Although they have been regulars at the Women's World Cup since 1995, Australia are yet to make a major impression in the tournament, but they will be hoping they can put that right on home soil this year.
Australia are set to co-host the 2023 Women's World Cup with New Zealand and will benefit from playing all three of their group matches on their own patch. They take on the Republic of Ireland, Nigeria and Canada in Group B.
The Matildas crashed out in the group stage in each of their first three Women's World Cups in 1995, 1999 and 2003 and did not win their first match at the tournament until 2007 in China, where they beat Ghana 4-1 in the group stage.
That year Australia went on to make the quarter-finals, exiting at the same stage in both the 2011 and 2015 tournaments.
At the most recent Women's World Cup in France four years ago, Australia again reached the knockout stage but were dumped out in the last 16 by Norway, who beat them on penalties.
Australia have played 26 matches at the Women's World Cup overall, winning seven, drawing six and losing 13.
As tournament co-hosts with New Zealand, Australia qualified automatically for this year's Women's World Cup and are preparing for their eighth appearance at the finals.
But in the interim they have kept themselves warm with a batch of internationals, having competed in and won the 2023 Cup of Nations in February, defeating Czech Republic, Spain and Jamaica to secure the title.
They also scheduled a couple of friendlies in April, losing 1-0 to Scotland in Wimbledon before becoming the first team to defeat England under Sarina Wiegman with a 2-0 victory at Brentford's Gtech Community Stadium.
A former teacher, Swede Tony Gustavsson does not have the most glittering managerial career behind him but he has nonetheless been tasked with leading Australia into their first Women's World Cup as co-hosts.
The 49-year-old began his coaching career in men's football, first managing Degerfors and then taking charge of Hammarby in 2006.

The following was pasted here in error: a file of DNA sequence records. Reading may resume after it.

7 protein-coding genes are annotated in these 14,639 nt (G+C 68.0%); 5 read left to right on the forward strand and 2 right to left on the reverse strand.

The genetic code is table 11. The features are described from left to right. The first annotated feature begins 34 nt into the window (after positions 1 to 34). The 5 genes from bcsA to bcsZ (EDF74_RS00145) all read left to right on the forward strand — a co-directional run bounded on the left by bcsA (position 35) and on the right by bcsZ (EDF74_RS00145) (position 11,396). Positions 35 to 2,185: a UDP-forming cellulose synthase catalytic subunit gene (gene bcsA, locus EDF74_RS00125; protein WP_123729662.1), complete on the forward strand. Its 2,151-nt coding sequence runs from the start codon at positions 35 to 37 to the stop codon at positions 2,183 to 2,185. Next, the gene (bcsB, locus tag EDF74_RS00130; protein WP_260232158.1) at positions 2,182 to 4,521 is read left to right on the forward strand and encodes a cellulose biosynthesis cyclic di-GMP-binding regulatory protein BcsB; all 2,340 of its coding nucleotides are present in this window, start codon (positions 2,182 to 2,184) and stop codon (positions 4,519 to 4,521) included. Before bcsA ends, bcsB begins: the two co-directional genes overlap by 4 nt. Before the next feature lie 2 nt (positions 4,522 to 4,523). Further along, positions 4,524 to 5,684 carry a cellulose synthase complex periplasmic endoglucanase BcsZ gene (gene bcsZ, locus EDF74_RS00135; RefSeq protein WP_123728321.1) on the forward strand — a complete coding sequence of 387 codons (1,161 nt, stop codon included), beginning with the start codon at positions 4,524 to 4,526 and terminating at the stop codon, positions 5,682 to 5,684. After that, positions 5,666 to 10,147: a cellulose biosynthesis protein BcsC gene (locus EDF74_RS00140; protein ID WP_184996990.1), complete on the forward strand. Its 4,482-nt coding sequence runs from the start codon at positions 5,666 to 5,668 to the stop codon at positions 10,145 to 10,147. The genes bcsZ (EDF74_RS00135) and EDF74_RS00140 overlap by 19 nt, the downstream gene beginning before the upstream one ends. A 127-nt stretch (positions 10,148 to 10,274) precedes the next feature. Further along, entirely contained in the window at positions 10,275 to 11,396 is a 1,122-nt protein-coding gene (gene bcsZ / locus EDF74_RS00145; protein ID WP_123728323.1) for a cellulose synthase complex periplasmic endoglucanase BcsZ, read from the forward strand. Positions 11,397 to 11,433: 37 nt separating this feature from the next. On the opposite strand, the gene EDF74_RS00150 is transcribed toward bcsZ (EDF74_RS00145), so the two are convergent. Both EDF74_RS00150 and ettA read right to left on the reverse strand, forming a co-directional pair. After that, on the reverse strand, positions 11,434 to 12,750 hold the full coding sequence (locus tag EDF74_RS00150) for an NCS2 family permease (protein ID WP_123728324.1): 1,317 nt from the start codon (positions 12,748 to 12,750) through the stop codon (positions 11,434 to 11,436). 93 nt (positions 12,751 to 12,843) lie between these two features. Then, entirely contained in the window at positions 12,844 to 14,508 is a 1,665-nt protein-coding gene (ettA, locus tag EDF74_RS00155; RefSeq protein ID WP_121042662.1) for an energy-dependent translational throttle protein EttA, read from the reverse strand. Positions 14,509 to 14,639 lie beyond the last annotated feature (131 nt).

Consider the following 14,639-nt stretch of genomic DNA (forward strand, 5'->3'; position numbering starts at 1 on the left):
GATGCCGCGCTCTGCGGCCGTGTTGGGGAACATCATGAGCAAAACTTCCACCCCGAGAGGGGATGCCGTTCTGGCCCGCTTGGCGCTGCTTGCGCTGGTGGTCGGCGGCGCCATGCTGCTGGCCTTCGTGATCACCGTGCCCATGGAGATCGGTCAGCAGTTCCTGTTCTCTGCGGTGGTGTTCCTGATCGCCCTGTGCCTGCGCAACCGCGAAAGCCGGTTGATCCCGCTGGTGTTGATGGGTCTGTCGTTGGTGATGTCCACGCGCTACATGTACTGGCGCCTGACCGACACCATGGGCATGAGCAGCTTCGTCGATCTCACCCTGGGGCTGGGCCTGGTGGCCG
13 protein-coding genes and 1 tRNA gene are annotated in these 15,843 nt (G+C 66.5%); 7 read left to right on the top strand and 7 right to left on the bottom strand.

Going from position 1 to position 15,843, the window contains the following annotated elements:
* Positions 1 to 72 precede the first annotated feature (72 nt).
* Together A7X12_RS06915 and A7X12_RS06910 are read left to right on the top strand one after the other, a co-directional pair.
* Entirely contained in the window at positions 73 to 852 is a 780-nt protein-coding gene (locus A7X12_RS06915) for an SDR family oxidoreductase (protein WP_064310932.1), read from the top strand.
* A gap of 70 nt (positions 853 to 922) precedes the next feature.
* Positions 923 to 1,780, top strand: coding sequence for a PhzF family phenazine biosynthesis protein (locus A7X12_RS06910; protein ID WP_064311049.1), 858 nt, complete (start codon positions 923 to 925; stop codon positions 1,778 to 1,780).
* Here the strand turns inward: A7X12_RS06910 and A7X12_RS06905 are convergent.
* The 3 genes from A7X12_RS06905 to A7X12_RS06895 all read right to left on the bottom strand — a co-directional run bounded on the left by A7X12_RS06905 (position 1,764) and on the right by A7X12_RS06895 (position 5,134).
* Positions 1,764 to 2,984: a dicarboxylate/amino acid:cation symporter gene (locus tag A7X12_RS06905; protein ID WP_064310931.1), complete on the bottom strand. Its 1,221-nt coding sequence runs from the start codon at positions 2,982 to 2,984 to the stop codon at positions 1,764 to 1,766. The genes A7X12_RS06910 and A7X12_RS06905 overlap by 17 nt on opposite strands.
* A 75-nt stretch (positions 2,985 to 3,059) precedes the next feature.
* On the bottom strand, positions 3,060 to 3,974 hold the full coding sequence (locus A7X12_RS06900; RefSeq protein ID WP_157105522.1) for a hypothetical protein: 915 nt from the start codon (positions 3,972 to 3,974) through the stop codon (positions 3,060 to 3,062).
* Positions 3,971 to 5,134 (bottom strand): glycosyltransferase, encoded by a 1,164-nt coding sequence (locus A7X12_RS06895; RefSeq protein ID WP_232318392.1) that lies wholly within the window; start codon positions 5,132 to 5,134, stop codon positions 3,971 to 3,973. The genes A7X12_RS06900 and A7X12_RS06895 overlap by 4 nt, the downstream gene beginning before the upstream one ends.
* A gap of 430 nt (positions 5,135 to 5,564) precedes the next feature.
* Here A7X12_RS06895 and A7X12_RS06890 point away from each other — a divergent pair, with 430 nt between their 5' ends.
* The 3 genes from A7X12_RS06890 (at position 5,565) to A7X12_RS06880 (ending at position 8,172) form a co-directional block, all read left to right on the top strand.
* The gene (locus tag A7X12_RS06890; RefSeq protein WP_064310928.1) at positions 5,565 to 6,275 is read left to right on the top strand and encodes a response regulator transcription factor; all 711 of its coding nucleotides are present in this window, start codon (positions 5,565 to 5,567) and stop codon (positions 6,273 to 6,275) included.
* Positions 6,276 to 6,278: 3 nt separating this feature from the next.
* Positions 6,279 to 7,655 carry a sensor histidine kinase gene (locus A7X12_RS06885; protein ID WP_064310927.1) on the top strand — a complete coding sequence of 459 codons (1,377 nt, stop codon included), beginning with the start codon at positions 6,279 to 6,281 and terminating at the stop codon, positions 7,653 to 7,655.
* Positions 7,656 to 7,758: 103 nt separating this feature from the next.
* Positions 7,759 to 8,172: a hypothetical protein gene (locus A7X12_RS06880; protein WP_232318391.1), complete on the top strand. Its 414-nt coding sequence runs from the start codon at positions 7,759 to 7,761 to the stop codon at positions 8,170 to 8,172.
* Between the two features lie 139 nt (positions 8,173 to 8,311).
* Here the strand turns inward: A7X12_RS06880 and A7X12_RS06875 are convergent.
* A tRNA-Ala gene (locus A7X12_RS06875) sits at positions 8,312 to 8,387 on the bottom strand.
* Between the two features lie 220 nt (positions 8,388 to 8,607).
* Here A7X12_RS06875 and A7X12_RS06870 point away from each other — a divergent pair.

But Gustavsson would last only three years in the role before the club were relegated from the top flight and he was sacked in 2009.
It was at women's side Tyreso where Gustavsson enjoyed the most success, though, leading the club to their first Damallsvenskan title in 2012 and then taking them all the way to the Women's Champions League final in 2014.
As far as international management experience goes, Gustavsson's is limited, although he did have a stint as assistant manager to Pia Sundhage for the United States women's team and he was appointed as Australia women's boss in 2020.
It has not been plain sailing since in terms of results, but Gustavsson is a meticulous planner and knows the weight of the task in front of him.
Results this year have at least suggested the Matildas could be on the right track under his stewardship.
Australia are yet to confirm their squad for the Women's World Cup. Here are the 23 players selected for their friendly with England back in April…
Goalkeepers: Lydia Williams, Teagan Micah, Mackenzie Arnold, Jada Mathyssen-Whyman.
Defenders: Courtney Nevin, Aivi Luik, Clare Polkinghorne, Ellie Carpenter, Charlotte Grant, Clare Hunt, Matilda McNamara.
Midfielders: Tameka Yallop, Katrina Gorry, Kyra Cooney-Cross, Clare Wheeler, Alex Chidiac, Amy Sayer.
Forwards: Cortnee Vine, Mary Fowler, Hayley Raso, Sam Kerr, Larissa Crummer, Remy Siemsen.
One player set for a big Women's World Cup is talismanic Australia striker and captain Sam Kerr.
With 120 caps and 63 goals to her name for her country, Kerr has evolved into one of the best forwards in world football and is a star of the Women's Super League with Chelsea.
Although not as prolific as in previous seasons, Kerr finished the 2022/23 WSL campaign with 12 goals and she is the definition of a big-game player, having once again scored the decisive goal in an FA Cup final for Chelsea against Manchester United in May.
A four-time WSL winner and former Women's Champions League runner-up with the Blues, Kerr was named WSL player of the season in 2021/22 and will likely be in the mix to be top scorer in Australia and New Zealand this year.
Midfielder Caitlin Foord is another WSL star to keep an eye on in this Matildas squad, having enjoyed a strong season at Arsenal, helping them to the League Cup and the semi-finals of the Women's Champions League.
Australia vs Ireland, Sydney, 20th July 2023
Australia vs Nigeria, Brisbane, 27th July 2023
Canada vs Australia, Melbourne, 31st July 2023